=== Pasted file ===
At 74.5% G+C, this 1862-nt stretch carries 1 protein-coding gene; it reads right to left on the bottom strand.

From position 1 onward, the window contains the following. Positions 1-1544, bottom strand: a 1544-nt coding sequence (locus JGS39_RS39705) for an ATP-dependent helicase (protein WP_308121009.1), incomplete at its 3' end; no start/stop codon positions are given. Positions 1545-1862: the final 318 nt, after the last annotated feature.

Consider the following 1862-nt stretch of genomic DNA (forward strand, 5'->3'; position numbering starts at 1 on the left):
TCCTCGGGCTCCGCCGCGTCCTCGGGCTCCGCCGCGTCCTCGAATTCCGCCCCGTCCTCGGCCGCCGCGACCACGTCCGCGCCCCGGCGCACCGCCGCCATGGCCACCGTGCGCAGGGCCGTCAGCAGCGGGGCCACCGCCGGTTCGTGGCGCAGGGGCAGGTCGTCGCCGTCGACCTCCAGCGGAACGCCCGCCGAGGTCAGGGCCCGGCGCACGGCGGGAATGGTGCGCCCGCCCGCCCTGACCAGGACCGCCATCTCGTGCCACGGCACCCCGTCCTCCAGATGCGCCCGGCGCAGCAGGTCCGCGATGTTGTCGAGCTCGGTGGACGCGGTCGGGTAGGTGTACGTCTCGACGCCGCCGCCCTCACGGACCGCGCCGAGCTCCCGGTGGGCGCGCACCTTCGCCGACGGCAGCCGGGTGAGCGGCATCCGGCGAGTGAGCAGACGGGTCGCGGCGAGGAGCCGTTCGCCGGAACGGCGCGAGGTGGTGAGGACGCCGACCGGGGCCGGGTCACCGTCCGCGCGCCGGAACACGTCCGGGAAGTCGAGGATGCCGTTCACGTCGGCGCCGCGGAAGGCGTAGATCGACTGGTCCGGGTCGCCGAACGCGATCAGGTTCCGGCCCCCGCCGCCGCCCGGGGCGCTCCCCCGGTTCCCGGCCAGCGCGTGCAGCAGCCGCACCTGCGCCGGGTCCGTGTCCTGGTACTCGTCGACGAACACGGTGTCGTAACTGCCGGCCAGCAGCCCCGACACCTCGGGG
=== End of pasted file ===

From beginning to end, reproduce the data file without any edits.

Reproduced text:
At 74.5% G+C, this 1862-nt stretch carries 1 protein-coding gene; it reads right to left on the bottom strand.

From position 1 onward, the window contains the following. Positions 1-1544, bottom strand: a 1544-nt coding sequence (locus JGS39_RS39705) for an ATP-dependent helicase (protein WP_308121009.1), incomplete at its 3' end; no start/stop codon positions are given. Positions 1545-1862: the final 318 nt, after the last annotated feature.

Consider the following 1862-nt stretch of genomic DNA (forward strand, 5'->3'; position numbering starts at 1 on the left):
TCCTCGGGCTCCGCCGCGTCCTCGGGCTCCGCCGCGTCCTCGAATTCCGCCCCGTCCTCGGCCGCCGCGACCACGTCCGCGCCCCGGCGCACCGCCGCCATGGCCACCGTGCGCAGGGCCGTCAGCAGCGGGGCCACCGCCGGTTCGTGGCGCAGGGGCAGGTCGTCGCCGTCGACCTCCAGCGGAACGCCCGCCGAGGTCAGGGCCCGGCGCACGGCGGGAATGGTGCGCCCGCCCGCCCTGACCAGGACCGCCATCTCGTGCCACGGCACCCCGTCCTCCAGATGCGCCCGGCGCAGCAGGTCCGCGATGTTGTCGAGCTCGGTGGACGCGGTCGGGTAGGTGTACGTCTCGACGCCGCCGCCCTCACGGACCGCGCCGAGCTCCCGGTGGGCGCGCACCTTCGCCGACGGCAGCCGGGTGAGCGGCATCCGGCGAGTGAGCAGACGGGTCGCGGCGAGGAGCCGTTCGCCGGAACGGCGCGAGGTGGTGAGGACGCCGACCGGGGCCGGGTCACCGTCCGCGCGCCGGAACACGTCCGGGAAGTCGAGGATGCCGTTCACGTCGGCGCCGCGGAAGGCGTAGATCGACTGGTCCGGGTCGCCGAACGCGATCAGGTTCCGGCCCCCGCCGCCGCCCGGGGCGCTCCCCCGGTTCCCGGCCAGCGCGTGCAGCAGCCGCACCTGCGCCGGGTCCGTGTCCTGGTACTCGTCGACGAACACGGTGTCGTAACTGCCGGCCAGCAGCCCCGACACCTCGGGG